• “The Silent Child” is a 20-minute, live-action drama about the tug of war between lip reading and sign language in a profoundly deaf girl’s upbringing. “Her parents and family don’t know how to deal with her,” Beer said. “Her mother wants her to learn lip reading, but they bring in a tutor who begins to teach her to sign.
  • “It’s a charming, sweet story,” Beer said. “It’s one of the few that had me tearing up at the end.” According to the press materials, the 5-year-old star of “The Silent Child” was playing to type; she’s profoundly deaf.
  • “Heroin(e)” is a 39-minute documentary about three professional women — a fire chief, a judge and a minister — at the epicenter of America’s opioid epidemic, in West Virginia. The movie is gritty and disturbing but also “shows a lot of good being done and is really heartwarming,” Beer said.
  • Beer noted that several of last year’s documentaries focused on the Syrian refugee crisis and were so unrelentingly tragic, some moviegoers actually complained. This year’s documentaries “have what last year’s documentaries didn’t have, which is hope,” he said.
  • “Knife Skills” is another documentary that’s full of hope — and great food. It’s about the opening of a world-class French restaurant (in Ohio) that is staffed by people building new lives after getting out of prison. “That’s another epidemic we have in this country, and the movie is showing a way we can fix it,” Beer said.
  • “Negative Space” is a 6-minute animated short about a boy bonding with his father while helping him pack a suitcase; “Revolting Rhymes” is a 29-minute animated short based on author Roald Dahl’s twisted versions of beloved fairy tales. Plus, there’s always an extra-cute Pixar production in the animation mix, Beer said.

There are no refugee stories in this year’s batch, but current events are represented with honesty, vitality — and hope. “Watu Wote (All of Us)” is a 23-minute drama based on a terrifying, true incident that took place in 2015 in Kenya. When terrorists seized a bus and demanded that the Muslim passengers identify all the Christian ones, the Muslims heroically refused. They even camouflaged their Christian neighbors, and insisted that the terrorists would have to kill everyone — or leave.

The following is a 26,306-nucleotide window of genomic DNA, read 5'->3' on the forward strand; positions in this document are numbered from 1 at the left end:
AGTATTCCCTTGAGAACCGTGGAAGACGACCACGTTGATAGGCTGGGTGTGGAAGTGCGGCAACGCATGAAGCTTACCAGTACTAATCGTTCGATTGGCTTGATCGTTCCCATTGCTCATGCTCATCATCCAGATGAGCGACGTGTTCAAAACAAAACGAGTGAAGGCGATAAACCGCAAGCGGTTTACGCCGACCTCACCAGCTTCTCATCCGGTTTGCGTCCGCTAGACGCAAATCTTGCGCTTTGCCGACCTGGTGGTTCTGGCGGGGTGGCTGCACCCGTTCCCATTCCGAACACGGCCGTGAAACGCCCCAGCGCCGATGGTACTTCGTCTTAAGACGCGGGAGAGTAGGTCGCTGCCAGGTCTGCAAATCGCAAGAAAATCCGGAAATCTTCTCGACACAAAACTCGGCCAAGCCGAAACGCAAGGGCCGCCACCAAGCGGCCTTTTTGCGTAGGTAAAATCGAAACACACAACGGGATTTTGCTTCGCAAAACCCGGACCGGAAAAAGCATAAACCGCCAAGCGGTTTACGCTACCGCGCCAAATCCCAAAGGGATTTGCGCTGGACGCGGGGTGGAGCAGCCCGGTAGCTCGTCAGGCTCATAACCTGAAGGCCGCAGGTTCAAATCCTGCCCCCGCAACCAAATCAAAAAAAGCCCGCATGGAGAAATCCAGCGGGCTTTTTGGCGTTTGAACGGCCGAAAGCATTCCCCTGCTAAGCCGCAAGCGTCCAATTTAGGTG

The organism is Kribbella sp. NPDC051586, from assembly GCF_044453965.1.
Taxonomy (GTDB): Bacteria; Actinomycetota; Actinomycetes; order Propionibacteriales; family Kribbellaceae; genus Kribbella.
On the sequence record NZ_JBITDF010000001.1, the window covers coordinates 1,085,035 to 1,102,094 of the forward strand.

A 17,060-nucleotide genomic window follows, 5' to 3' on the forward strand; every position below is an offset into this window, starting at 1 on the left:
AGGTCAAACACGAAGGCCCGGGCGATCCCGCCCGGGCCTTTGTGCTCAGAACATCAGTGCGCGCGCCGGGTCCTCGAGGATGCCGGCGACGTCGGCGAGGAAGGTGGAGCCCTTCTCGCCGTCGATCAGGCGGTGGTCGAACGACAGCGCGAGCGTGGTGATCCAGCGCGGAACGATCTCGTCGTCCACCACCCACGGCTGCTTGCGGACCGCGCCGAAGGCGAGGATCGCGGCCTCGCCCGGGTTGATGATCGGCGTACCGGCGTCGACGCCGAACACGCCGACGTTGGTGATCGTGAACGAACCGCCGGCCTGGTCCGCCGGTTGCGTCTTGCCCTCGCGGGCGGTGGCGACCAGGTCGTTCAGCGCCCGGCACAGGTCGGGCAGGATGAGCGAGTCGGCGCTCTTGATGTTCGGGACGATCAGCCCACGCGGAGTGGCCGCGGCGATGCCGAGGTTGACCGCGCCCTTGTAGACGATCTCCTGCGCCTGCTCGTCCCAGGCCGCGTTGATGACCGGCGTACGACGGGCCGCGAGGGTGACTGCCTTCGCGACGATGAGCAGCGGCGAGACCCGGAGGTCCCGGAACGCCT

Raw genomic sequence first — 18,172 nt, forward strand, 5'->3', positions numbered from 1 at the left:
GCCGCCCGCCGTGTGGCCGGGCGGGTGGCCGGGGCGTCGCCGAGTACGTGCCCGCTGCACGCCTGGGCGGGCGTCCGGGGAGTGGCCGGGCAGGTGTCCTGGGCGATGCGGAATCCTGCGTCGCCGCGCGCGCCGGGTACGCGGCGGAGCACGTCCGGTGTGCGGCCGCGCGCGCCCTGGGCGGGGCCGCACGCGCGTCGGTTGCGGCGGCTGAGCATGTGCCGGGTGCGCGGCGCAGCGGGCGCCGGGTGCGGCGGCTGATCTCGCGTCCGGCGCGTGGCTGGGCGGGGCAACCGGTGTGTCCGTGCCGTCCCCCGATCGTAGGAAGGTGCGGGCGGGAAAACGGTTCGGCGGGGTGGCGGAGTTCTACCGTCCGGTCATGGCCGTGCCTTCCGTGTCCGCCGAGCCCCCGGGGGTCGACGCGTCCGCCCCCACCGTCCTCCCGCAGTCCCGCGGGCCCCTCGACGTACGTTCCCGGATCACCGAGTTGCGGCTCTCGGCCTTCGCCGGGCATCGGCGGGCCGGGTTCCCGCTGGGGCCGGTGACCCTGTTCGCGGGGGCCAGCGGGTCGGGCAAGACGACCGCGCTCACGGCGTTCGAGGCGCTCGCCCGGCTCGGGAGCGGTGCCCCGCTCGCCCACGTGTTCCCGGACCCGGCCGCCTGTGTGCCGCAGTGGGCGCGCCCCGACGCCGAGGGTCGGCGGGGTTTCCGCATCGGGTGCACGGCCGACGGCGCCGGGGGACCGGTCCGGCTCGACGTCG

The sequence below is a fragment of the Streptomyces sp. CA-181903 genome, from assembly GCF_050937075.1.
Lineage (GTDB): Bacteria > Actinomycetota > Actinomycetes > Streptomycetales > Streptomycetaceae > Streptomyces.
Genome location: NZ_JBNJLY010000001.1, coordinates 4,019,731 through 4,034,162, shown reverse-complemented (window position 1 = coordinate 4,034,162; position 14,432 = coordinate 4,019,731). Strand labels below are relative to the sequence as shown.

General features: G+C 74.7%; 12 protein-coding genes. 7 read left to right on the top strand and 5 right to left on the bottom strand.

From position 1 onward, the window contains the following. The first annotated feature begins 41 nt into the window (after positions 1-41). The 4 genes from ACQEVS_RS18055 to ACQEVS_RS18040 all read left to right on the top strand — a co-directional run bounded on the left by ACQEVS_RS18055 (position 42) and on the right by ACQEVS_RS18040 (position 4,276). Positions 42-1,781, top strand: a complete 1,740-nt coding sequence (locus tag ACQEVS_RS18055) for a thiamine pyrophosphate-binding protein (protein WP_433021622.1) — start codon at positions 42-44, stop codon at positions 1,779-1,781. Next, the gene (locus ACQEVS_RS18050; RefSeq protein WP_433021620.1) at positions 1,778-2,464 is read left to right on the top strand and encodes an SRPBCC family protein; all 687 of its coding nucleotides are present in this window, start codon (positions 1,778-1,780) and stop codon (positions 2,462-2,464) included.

And, there’s “Dekalb Elementary,” a 20-minute drama about an averted school shooting; “My Nephew Emmett,” about a 1955 lynching that became a turning point in the American civil rights movement; and “Traffic Stop,” a gripping dashboard-camera documentary that witnesses the arrest and abuse of a black schoolteacher by Texas police — as well as a revealing squad car conversation while she’s taken to jail.

Predict the winners

The animated films are mostly quite short, so that program is rounded out to a total of 83 minutes thanks to some bonus, non-nominated animated films that Beer said are just as good as the nominees. The documentaries, on the other hand, tend to go long (30 to 40 minutes), so that genre has been split into two different programs, A and B — each of them approximately 100 minutes long.

If you are a major short-film geek, consider buying a $30 Kiggins punch card, which gets you into all the Oscar Shorts screenings as well as your own chance to win. If you see all the Oscar Shorts programs and get your card punched, you’ll get a ballot to fill out and turn in. After the actual Academy Awards take place, the Kiggins will hold a drawing among all correct ballots (with just three categories, Beer said, accurately predicting all the winners isn’t too rare). The big winner gets a Kiggins Box: popcorn bowl, movie passes and your choice of soda tumbler, pint glass or wine glass.